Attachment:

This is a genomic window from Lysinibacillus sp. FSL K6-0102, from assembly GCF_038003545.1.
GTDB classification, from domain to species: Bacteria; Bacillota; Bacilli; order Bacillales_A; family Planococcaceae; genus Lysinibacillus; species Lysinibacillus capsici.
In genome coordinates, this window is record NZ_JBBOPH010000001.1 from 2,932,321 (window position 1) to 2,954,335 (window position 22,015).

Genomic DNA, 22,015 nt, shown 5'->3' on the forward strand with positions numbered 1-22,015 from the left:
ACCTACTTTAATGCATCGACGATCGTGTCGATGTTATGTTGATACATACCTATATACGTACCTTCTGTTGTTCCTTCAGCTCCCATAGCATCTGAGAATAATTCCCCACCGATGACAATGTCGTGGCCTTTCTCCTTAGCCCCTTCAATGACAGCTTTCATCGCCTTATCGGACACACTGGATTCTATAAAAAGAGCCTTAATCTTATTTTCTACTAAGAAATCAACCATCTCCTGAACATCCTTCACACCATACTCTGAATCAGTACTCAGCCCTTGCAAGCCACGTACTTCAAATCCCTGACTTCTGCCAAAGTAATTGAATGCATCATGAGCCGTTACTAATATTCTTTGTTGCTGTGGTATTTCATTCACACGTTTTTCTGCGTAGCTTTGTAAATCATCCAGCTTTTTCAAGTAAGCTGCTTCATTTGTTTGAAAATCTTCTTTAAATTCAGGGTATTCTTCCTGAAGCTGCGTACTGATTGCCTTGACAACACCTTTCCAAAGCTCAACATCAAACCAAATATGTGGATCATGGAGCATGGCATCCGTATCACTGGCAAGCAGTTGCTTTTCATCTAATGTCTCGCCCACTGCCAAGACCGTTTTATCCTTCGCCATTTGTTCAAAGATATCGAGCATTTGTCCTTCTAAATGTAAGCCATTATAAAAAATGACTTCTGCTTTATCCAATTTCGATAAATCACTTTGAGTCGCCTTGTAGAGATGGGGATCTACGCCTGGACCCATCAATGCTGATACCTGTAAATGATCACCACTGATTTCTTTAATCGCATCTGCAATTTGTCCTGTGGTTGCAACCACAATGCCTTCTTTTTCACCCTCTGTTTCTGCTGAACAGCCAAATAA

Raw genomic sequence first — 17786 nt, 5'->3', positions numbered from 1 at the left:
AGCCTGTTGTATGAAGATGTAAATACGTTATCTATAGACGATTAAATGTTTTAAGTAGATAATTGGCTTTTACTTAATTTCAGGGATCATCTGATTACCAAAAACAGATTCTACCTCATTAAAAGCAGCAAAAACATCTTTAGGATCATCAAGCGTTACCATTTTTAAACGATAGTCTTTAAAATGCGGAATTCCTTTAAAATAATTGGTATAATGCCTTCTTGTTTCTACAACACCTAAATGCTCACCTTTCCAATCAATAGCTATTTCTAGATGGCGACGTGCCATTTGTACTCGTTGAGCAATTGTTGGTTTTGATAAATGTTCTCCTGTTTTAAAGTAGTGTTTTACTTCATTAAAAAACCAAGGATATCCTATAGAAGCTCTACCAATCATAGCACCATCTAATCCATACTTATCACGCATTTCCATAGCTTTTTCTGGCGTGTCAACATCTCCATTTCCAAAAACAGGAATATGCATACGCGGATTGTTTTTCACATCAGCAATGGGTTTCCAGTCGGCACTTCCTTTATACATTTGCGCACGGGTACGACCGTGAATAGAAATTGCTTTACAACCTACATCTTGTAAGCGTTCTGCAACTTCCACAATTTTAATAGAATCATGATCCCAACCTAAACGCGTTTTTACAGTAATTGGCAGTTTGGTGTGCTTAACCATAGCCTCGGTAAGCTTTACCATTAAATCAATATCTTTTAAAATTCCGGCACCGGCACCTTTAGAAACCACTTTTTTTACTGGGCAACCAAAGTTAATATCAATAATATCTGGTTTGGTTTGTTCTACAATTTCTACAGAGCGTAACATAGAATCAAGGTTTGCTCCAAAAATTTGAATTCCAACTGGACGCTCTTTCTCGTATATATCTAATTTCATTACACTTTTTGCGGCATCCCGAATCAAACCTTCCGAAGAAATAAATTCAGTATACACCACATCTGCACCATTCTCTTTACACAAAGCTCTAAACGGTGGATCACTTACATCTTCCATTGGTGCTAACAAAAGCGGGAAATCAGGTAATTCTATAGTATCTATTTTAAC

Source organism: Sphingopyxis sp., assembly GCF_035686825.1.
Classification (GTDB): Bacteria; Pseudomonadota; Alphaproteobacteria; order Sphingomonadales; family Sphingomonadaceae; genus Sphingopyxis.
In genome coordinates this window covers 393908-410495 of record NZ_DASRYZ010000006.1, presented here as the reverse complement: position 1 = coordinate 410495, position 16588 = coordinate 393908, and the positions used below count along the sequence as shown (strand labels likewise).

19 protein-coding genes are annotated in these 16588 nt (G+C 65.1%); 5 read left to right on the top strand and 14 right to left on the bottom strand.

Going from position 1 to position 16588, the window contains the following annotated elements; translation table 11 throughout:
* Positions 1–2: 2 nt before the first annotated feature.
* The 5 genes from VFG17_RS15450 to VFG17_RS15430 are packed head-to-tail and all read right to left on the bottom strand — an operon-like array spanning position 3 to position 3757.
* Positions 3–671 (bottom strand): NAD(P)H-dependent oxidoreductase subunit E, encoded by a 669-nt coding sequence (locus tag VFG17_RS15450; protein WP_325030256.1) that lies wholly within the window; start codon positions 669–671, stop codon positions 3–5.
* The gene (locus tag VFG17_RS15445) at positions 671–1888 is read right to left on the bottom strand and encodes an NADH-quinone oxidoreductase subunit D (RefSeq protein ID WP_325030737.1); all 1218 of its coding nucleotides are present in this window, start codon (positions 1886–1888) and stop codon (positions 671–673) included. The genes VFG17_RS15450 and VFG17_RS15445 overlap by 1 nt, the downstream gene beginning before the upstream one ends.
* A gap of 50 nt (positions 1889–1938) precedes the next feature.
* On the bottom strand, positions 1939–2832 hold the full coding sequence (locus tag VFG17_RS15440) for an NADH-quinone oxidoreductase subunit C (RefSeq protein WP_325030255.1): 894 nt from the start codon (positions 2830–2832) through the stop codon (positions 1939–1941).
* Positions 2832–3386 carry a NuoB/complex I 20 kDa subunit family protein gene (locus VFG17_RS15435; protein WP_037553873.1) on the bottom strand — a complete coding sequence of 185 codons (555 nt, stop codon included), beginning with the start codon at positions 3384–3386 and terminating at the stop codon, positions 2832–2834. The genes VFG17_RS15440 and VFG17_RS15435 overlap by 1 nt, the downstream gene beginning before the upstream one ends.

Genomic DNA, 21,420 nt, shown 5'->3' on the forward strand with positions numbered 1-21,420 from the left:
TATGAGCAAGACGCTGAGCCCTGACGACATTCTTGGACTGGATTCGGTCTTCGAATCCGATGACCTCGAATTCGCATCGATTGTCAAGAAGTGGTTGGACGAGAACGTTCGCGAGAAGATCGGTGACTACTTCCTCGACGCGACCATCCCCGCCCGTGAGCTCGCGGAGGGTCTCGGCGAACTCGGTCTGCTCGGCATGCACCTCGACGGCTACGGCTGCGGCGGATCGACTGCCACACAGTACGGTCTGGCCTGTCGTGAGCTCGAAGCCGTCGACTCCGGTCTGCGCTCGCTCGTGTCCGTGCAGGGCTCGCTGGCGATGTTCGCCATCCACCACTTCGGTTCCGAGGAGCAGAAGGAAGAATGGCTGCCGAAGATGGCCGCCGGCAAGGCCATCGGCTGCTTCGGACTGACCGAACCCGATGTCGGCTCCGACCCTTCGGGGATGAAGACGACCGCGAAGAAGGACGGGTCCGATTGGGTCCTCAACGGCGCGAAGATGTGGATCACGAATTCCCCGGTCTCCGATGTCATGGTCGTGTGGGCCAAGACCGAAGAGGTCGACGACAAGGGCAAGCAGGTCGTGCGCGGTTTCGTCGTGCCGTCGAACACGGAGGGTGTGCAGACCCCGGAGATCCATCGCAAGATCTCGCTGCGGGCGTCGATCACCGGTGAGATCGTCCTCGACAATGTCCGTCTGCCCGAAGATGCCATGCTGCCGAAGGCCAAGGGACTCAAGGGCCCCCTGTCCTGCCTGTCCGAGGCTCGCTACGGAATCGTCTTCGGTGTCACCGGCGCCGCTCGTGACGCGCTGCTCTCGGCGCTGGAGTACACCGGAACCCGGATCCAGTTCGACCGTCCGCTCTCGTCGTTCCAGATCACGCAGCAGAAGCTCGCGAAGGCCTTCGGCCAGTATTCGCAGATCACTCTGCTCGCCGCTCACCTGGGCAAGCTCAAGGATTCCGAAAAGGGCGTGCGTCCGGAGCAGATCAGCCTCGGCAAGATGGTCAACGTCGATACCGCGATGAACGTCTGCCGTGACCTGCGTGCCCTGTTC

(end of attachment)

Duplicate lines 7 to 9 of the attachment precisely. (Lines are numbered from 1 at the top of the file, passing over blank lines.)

AGCCTGTTGTATGAAGATGTAAATACGTTATCTATAGACGATTAAATGTTTTAAGTAGATAATTGGCTTTTACTTAATTTCAGGGATCATCTGATTACCAAAAACAGATTCTACCTCATTAAAAGCAGCAAAAACATCTTTAGGATCATCAAGCGTTACCATTTTTAAACGATAGTCTTTAAAATGCGGAATTCCTTTAAAATAATTGGTATAATGCCTTCTTGTTTCTACAACACCTAAATGCTCACCTTTCCAATCAATAGCTATTTCTAGATGGCGACGTGCCATTTGTACTCGTTGAGCAATTGTTGGTTTTGATAAATGTTCTCCTGTTTTAAAGTAGTGTTTTACTTCATTAAAAAACCAAGGATATCCTATAGAAGCTCTACCAATCATAGCACCATCTAATCCATACTTATCACGCATTTCCATAGCTTTTTCTGGCGTGTCAACATCTCCATTTCCAAAAACAGGAATATGCATACGCGGATTGTTTTTCACATCAGCAATGGGTTTCCAGTCGGCACTTCCTTTATACATTTGCGCACGGGTACGACCGTGAATAGAAATTGCTTTACAACCTACATCTTGTAAGCGTTCTGCAACTTCCACAATTTTAATAGAATCATGATCCCAACCTAAACGCGTTTTTACAGTAATTGGCAGTTTGGTGTGCTTAACCATAGCCTCGGTAAGCTTTACCATTAAATCAATATCTTTTAAAATTCCGGCACCGGCACCTTTAGAAACCACTTTTTTTACTGGGCAACCAAAGTTAATATCAATAATATCTGGTTTGGTTTGTTCTACAATTTCTACAGAGCGTAACATAGAATCAAGGTTTGCTCCAAAAATTTGAATTCCAACTGGACGCTCTTTCTCGTATATATCTAATTTCATTACACTTTTTGCGGCATCCCGAATCAAACCTTCCGAAGAAATAAATTCAGTATACACCACATCTGCACCATTCTCTTTACACAAAGCTCTAAACGGTGGATCACTTACATCTTCCATTGGTGCTAACAAAAGCGGGAAATCAGGTAATTCTATAGTATCTATTTTAAC

Source organism: Sphingopyxis sp., assembly GCF_035686825.1.
Classification (GTDB): Bacteria; Pseudomonadota; Alphaproteobacteria; order Sphingomonadales; family Sphingomonadaceae; genus Sphingopyxis.